Breaking Down Composting Myths

by Angelica Pasquali about a month ago in garden

It's not impossible, I promise!

Youtube video for visual leaners!

A love story: A sustainable person, a bucket of dirt, and food waste.

Composting can seem scary, dirty, and smelly. However, it's actually fun and easy! This is from a person who just recently started composting a few months ago. I'm not a pro, but the good news is you don't have to be. Composting can be done even if you're the type of person that can't keep houseplants alive.

(foreshadowing: this will be future you)

What is composting & why should I be composting? Compost is organic matter that has been decomposed in a process called composting. This process recycles various organic materials otherwise regarded as waste products. Composting plays a vital role in reducing the amount of food waste in general. In addition, it reduces the amount of methane gas released into the atmosphere since food waste in landfills doesn't break down as it should!

But I live in an apartment without an outdoor space! If you don't have room to compost outside, simply collect all your food waste, pop it in the fridge/freezer and everyweek donate it to a composting program/local farm.

STEP ONE: Get a bucket (or any container that has a lid you can take on and off). Don't feel like you need to go out and buy a special, overpriced compost tumbler bin. Start simple. I use a bucket that doesn't even have a proper lid so I use a plank of wood and rocks. The darker the color of the container, the easier and faster your compost will break down!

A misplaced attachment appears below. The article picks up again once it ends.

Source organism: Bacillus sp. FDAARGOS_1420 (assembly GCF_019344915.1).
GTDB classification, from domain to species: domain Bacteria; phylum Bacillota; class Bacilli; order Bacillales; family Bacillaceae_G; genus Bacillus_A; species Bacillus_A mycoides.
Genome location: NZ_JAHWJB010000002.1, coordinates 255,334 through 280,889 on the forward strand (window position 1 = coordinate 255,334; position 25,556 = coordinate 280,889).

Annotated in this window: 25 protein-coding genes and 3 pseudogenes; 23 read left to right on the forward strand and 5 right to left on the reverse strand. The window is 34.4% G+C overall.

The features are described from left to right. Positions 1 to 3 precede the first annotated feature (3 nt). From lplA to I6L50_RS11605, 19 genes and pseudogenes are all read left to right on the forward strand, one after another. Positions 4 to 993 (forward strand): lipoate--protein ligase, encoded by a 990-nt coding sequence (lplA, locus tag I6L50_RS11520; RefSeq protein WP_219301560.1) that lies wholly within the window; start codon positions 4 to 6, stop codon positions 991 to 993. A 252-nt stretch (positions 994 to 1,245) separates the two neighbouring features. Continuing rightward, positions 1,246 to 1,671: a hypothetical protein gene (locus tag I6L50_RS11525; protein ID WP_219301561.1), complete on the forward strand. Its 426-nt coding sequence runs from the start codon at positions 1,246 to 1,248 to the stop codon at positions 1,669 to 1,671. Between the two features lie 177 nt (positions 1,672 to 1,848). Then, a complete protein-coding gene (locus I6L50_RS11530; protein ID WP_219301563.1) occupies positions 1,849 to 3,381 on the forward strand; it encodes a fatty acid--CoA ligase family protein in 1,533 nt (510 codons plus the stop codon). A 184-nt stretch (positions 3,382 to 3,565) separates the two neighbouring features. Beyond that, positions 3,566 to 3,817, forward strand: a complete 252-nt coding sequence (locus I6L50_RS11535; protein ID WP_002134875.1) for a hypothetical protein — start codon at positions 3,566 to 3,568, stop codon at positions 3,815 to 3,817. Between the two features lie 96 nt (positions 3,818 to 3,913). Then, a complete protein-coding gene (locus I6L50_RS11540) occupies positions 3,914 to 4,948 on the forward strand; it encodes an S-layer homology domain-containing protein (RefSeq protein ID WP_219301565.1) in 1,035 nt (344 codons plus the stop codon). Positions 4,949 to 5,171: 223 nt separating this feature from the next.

Graphic from Google.

STEP TWO: Fill the bucket with carbon/brown materials. This includes, but is not limited to: dirt, hay, deaf leafs, chipped wood, cardboard, dried grass, shredded paper. Fill 1/3 of the way with dirt (yes it can be from your backyard). Just avoid putting in rocks and sticks as they aren't helpful to the process. Then fill another 1/3 of the bucket with more various carbon/brown materials.

STEP THREE: Fill the bucket with nitrogen/green materials. This includes, but is not limited to: food waste, coffee grounds, and weeds. Do not put in dairy, fish, or meat food waste! I also reccomend not putting in egg shells, onion, or garlic until you feel more comfortable.

STEP FOUR: Be Patient. Let nature do its thing! Leave in a sunny spot so it gets plenty of sunlight. It's just a balancing act. If your compost is too dry looking, put more food waste in. If your compost is getting smelly or is too wet, put more brown materials in. Turn your compost every week just to let some new air in! In between putting food waste in your container, simply store food waste in a jar in your fridge/freezer.

The "Is This Normal?!" Concerns: If your compost/foodwaste is moldy, don't worry that actually helps break down things! Just turn it around and perhaps put it in a sunnier spot/paint your container black. If your compost has random plant growths, that's completely normal too! Just turn it around to break up the growth (it's probably weeds).

My First Experience: I personally have loved composting! I was so worried about it attracting animals, smelling, overflowing, etc. But to my surprise, none of those have occured! By composting, I have saved so much food waste from going to landfills and as a result lowered my carbon footprint. It's strangely rewarding to see your waste just break down into nutrient rich soil! By the end you'll be so proud of your bucket of dirt!

Angelica Pasquali
Angelica Pasquali
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Angelica Pasquali

Hi there, I'm Angelica!

I'm a professional photographer and climate activist based in New Jersey. By combing art and activism, I create powerful visuals that influence and educate people on global issues. Eco IG: @jellysavestheworld

See all posts by Angelica Pasquali